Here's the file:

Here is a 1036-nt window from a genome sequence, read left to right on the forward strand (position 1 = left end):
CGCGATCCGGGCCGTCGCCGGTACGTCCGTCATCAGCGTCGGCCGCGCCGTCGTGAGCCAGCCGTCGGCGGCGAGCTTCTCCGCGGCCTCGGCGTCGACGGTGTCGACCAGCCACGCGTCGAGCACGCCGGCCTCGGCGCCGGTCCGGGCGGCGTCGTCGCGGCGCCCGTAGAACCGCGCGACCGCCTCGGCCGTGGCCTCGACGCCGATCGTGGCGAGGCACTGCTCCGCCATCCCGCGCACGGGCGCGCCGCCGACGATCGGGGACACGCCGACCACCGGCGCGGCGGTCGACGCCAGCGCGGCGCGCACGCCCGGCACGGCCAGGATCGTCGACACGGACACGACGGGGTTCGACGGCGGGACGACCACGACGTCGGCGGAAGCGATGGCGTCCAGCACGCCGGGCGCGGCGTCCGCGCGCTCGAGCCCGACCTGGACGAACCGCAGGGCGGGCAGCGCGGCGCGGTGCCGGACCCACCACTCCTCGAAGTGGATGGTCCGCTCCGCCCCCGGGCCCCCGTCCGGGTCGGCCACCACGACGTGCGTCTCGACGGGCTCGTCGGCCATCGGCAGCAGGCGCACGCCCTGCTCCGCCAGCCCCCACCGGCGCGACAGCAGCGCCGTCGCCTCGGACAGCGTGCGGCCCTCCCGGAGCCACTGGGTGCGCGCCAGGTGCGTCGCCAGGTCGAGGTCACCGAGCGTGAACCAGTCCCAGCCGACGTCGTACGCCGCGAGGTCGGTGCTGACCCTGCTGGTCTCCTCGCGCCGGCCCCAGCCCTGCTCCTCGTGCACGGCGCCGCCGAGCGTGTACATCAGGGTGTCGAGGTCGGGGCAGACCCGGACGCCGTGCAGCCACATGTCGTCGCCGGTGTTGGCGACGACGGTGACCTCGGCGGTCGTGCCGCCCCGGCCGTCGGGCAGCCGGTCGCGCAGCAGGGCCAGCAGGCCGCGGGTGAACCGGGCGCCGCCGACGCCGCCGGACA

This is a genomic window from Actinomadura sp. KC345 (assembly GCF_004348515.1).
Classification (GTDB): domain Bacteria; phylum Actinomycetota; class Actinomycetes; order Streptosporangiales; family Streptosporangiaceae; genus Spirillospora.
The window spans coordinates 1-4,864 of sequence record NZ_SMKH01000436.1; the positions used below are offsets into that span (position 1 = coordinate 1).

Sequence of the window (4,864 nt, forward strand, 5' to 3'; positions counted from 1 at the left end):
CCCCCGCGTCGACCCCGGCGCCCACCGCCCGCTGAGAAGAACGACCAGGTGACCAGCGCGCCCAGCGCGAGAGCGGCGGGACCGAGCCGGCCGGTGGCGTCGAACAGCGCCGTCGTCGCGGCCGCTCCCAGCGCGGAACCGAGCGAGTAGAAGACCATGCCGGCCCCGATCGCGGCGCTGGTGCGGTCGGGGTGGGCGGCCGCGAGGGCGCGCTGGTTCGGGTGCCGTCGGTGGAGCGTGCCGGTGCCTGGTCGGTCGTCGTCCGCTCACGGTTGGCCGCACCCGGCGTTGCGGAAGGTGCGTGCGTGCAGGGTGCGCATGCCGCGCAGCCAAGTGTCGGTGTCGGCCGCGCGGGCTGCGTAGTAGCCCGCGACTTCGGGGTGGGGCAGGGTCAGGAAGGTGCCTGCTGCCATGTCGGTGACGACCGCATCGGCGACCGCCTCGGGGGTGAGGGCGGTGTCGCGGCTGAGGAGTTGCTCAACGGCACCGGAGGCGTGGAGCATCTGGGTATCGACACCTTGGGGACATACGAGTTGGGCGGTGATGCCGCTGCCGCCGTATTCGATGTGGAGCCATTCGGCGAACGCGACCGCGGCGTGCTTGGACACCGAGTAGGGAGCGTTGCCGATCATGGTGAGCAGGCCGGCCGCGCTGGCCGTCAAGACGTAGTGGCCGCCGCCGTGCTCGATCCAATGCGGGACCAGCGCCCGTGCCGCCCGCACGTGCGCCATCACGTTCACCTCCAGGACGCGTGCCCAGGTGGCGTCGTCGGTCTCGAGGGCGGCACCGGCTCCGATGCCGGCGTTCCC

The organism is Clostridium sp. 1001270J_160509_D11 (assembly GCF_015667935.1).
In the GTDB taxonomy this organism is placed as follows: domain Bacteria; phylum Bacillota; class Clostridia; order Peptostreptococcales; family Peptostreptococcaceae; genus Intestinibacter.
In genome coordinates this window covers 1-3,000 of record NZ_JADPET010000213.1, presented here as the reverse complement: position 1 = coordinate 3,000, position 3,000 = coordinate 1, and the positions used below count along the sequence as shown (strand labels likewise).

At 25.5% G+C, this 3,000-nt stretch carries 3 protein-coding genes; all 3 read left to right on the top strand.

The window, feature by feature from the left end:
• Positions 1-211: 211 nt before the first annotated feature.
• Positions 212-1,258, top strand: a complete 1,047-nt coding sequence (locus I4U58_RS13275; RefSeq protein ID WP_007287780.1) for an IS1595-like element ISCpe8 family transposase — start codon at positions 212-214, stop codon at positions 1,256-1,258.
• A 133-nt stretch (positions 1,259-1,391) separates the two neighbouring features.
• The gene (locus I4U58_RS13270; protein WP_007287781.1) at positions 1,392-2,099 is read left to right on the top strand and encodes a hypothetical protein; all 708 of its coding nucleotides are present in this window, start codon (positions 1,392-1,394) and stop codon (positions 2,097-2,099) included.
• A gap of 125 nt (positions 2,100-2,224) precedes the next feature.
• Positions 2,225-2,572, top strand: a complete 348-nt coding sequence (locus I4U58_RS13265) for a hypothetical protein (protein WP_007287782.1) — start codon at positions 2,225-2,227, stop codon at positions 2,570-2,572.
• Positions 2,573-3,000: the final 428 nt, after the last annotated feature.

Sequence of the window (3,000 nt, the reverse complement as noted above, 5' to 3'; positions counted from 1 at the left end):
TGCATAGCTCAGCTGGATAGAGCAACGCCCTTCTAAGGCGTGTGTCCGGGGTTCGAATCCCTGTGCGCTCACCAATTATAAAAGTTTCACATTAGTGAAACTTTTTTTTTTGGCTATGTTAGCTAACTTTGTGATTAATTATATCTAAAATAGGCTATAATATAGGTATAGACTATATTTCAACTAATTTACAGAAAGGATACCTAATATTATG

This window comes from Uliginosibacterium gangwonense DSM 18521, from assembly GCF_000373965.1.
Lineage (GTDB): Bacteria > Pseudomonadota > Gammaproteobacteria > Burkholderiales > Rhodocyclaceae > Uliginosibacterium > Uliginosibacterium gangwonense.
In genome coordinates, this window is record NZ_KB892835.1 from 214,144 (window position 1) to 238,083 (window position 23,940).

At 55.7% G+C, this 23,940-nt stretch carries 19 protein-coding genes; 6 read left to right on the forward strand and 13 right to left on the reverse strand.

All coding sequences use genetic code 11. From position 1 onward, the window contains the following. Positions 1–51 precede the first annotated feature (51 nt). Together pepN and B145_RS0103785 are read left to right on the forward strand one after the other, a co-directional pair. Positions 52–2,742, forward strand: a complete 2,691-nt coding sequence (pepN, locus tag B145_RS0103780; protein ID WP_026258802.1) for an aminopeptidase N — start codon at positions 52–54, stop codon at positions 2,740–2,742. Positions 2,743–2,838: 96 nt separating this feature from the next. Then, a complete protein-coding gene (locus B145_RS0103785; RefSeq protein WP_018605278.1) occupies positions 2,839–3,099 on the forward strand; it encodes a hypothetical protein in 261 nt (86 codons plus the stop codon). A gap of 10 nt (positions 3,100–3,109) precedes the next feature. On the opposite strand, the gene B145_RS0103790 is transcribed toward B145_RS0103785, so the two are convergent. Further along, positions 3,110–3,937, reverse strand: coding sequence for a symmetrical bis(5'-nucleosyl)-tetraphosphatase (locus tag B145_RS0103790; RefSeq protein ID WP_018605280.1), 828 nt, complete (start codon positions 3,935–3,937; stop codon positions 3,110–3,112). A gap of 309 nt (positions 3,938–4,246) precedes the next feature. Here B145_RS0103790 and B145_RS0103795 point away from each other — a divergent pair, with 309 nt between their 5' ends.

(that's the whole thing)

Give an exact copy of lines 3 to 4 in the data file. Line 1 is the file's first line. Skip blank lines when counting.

This is a genomic window from Actinomadura sp. KC345 (assembly GCF_004348515.1).
Classification (GTDB): domain Bacteria; phylum Actinomycetota; class Actinomycetes; order Streptosporangiales; family Streptosporangiaceae; genus Spirillospora.